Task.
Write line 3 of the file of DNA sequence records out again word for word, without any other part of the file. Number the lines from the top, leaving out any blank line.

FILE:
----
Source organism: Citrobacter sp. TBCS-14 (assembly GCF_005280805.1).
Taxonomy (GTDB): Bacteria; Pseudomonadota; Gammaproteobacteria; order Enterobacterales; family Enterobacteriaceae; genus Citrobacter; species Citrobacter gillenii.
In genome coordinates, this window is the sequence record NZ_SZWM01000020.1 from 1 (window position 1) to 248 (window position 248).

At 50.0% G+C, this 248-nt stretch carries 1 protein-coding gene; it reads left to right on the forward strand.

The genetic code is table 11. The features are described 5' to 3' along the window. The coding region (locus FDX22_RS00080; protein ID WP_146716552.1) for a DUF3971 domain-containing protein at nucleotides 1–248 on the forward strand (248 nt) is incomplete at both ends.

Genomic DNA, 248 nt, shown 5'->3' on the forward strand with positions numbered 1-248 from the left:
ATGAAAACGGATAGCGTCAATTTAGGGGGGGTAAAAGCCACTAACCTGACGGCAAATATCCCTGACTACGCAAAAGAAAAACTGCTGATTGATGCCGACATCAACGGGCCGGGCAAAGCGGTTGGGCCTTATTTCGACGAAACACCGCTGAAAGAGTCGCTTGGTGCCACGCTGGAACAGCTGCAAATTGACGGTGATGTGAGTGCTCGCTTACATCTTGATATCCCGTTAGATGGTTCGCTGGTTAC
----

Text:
In genome coordinates, this window is the sequence record NZ_SZWM01000020.1 from 1 (window position 1) to 248 (window position 248).